He and Mike Pence have promised, Mother Jones magazine points out, that on Trump's first day in office he will repeal Obamacare, end the "war on coal," expel illegal immigrants, begin construction of a "beautiful Southern border wall," fix the Department of Veterans Affairs, come up with a plan to stop ISIS, get rid of "gun-free zones," "start taking care of our ... military," withdraw from the TPP trade agreement, cut regulations and designate China a currency manipulator.

OK, much of that was probably just campaign talk. I'm grateful for that. I hope some of it never happens.

But there's a lot of good Trump and Pence could do their first day, or, let's be generous, their first week. How about this?

Monday: Abolish the Department of Commerce.

Trump is a businessman, so he knows that business works best when government stays out of it. Why does America need something called a Commerce Department? Commerce just happens; it doesn't need a department.

Today the Department of Commerce spends $9 billion a year subsidizing companies with political connections, gathering economic data, setting industry standards and doing a bunch of things companies ought to do for themselves.

Get rid of it.

Tuesday: Abolish the Department of Labor.

The Department inserts itself into almost every protracted argument between workers and management. Why should we let government referee every argument? Let workers, bosses, unions and their lawyers fight it out.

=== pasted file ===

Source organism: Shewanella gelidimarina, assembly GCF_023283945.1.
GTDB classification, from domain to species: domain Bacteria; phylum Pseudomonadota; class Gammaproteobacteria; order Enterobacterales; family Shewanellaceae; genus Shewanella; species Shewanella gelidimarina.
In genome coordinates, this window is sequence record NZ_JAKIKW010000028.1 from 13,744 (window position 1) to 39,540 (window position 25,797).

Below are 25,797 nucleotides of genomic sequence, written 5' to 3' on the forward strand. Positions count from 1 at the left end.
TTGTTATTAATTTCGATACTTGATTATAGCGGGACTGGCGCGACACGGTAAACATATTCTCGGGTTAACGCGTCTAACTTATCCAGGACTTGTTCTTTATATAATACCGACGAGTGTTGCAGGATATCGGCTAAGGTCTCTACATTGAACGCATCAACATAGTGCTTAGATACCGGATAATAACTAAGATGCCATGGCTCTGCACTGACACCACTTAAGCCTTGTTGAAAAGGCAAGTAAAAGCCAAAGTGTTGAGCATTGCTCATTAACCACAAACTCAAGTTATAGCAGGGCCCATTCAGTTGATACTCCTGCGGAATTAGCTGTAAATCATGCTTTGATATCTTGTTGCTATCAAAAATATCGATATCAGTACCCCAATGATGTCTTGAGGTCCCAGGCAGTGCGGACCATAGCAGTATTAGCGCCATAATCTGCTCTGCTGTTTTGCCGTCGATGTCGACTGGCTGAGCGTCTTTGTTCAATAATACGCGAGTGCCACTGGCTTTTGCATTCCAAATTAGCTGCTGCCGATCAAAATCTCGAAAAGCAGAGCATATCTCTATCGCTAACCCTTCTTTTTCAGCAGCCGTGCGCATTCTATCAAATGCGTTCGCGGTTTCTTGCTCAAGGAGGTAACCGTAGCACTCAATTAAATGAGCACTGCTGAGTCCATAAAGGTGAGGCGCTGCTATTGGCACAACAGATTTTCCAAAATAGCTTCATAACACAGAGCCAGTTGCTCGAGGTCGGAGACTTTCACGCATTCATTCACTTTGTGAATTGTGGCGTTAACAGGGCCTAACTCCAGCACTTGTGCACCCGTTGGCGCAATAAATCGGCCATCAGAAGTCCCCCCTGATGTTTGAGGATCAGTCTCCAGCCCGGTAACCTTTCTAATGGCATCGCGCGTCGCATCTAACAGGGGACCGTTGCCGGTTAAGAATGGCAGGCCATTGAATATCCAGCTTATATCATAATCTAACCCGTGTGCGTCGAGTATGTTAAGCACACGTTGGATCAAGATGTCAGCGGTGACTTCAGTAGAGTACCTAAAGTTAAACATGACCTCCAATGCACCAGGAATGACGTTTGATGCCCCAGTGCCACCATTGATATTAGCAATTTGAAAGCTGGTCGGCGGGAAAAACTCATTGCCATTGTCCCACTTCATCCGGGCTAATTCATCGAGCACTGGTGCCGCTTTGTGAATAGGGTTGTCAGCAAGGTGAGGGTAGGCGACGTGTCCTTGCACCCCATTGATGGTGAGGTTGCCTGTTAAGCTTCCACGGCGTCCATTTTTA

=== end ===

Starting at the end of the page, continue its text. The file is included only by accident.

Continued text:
Then people can make contracts as individuals so they can get deals tailored to their individual needs. That's fairer than letting government bureaucrats and labor union bosses pretend to speak for them.

The Labor Department also spends about $9 billion gathering information on workers. Top labor-union bosses make six-figure salaries. I'm sure their organizations could spend a little on statistics and workplace studies. Leave the poor, oppressed taxpayer out of it.
Wednesday: Abolish the Small Business Administration.

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President-elect Donald Trump's threats against American companies looking to relocate in foreign countries have won favorable review from many quarters. Support comes from those alarmed about trade deficits, those who want a "level playing field" and those who call for "free trade but fair trade," whatever that means.